I’m at the end of a series on how to build and deploy successful SharePoint document management applications, with the goal of migrating end-users off of the most prevalent legacy document management system out there: that unholy trinity of shared drives, hard drives and email.

To that end, in the first four posts I’ve been walking through a process that, while by no means a silver bullet, in my experience will give you a better chance of success than the typical approaches, e.g., if you build it, they will come.

  1. Process mapping
  2. Process triage
  3. Process redesign
  4. Capabilities mapping
  5. System design and testing
  6. Migration planning
  7. Communication and training
  8. Go live

We’ve covered steps one through six so far, and that’s the place to start if you haven’t already done so. In this post, we’ll wrap up by diving deeper into communication and planning and go live, which is where the rubber hits the road.

#7. Communication and training

Although I’ve seen organizations drop the ball and cut corners on every step in the process so far, in my experience, training and communication are given short shrift (or omitted all together) 95% of the time. And this isn’t purely a SharePoint thing, on most application development or software deployments, training and communication are the first to go when schedules or budgets (or both) get tight. Users will figure it out, just put up some links to free online training or Power Points and they’ll be up and running just fine.

As anyone who’s been through this kind of training and communication can tell you, it never works. But, you might be thinking, what’s the alternative? We don’t have unlimited time and resources, and we certainly aren’t going to short change some of the earlier steps to make sure we have training and communication in place -- so what are our options?

First, you need to get really tactical about training and communication: quick and dirty, with the idea that you will do as little as possible to still achieve a good result after go live.

Second, you need to leverage the work you did in earlier phases to determine, Goldilocks fashion, what just the right amount of training and communication is. Here’s how:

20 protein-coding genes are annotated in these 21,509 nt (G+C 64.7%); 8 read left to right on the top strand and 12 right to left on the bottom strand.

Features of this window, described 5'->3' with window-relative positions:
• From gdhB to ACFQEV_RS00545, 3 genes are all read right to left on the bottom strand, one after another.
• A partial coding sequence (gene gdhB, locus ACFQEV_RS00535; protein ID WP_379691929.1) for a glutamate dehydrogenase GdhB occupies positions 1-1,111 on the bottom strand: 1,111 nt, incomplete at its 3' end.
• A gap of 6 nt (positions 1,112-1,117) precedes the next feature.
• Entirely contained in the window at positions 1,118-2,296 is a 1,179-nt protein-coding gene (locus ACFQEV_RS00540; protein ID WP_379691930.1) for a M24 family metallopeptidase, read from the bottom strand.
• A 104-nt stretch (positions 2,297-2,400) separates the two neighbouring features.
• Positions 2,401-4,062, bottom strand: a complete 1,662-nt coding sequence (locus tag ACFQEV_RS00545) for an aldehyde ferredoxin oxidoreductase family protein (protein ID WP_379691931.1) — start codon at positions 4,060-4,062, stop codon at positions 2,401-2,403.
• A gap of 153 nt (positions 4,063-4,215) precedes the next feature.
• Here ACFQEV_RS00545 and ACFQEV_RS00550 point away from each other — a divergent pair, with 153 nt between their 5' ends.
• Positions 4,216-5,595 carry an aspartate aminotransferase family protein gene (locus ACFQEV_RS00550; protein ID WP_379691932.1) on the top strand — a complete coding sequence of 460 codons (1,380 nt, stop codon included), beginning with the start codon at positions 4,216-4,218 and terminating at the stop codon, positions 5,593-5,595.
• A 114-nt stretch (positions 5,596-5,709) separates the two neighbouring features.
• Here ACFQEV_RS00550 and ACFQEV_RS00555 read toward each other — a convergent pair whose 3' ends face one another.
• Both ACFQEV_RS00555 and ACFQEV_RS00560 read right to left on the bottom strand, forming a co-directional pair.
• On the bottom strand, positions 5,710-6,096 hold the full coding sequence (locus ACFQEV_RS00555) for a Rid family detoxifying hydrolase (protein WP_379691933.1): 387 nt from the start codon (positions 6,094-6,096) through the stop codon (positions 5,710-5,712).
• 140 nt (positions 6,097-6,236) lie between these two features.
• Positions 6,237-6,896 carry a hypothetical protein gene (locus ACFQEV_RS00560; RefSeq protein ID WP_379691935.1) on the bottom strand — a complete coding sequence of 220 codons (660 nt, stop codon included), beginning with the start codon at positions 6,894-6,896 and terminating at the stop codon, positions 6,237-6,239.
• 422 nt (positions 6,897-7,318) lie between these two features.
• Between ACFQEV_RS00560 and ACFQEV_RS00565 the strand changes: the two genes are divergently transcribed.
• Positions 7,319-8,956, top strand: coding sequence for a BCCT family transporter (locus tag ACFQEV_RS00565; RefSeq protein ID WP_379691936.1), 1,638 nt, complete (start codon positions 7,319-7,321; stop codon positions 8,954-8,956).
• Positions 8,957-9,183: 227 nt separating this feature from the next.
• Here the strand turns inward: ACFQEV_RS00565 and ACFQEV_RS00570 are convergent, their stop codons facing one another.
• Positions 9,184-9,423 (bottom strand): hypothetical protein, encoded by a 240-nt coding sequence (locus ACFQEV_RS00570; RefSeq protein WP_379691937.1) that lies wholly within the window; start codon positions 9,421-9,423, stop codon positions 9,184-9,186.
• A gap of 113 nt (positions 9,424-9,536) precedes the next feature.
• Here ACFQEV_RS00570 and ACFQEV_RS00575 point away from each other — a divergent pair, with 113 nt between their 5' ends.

• You begin from the business processes you determined you’ll be rolling out and assume that these are the only ones that absolutely, positively need to be trained and communicated with.
  • You then take the capabilities that you mapped in step four -- these are the SharePoint areas that you train and communicate about, no more, no less.
  • You then take the migration plan and make sure that end users understand what this will mean for them, what’s expected of them, etc.

Quick and dirty for sure, but it gets at the main training and communication needs: the processes that users will be expected to use SharePoint for, the SharePoint capabilities they’ll need to be familiar with to support these processes, and the key change management relating to migration they’ll need to participate in.

What you absolutely do not want to do, even if they gave you the time, money, and support to do so, is to create some kind of grand, general SharePoint training that attempts to teach users everything they could ever want to know about SharePoint, or that is so generic that they can’t easily connect the dots between what they’re learning about and what they need to do day 1.

#8. Go Live

Which brings us to go live: what could be more important? After all, this is where the magic happens and all your hard work in the previous phases comes to fruition. But it’s also where all your previous efforts lay the groundwork for (hopefully) a smooth transition to production.

Learning Opportunities

So in the end, other than the typical SDLC go live activities, there shouldn’t be anything you have to do over and above that for your SharePoint deployment, particularly if you already have a stable SharePoint environment and you’re simply adding applications on top of it.

The Final Word

Well there you have it: a detailed look into a process for building SharePoint applications that I’ve seen be very successful in the real world. Despite the detail we’ve gone into, there will of course be lots of specifics that you’ll need to determine on the ground, but hopefully if you’ve stuck with me over the last few months, you’ll have a solid blueprint that will help get you where you need to go with SharePoint.

Not sure what’s next for me post-wise, but in the meantime, jump in and let me know what you thought of the series, share your own real world experiences, or just plain old heckle -- let’s get the conversation started.

Title image courtesy of SVLuma (Shutterstock).

Editor's Note: Additional articles on SharePoint strategies include: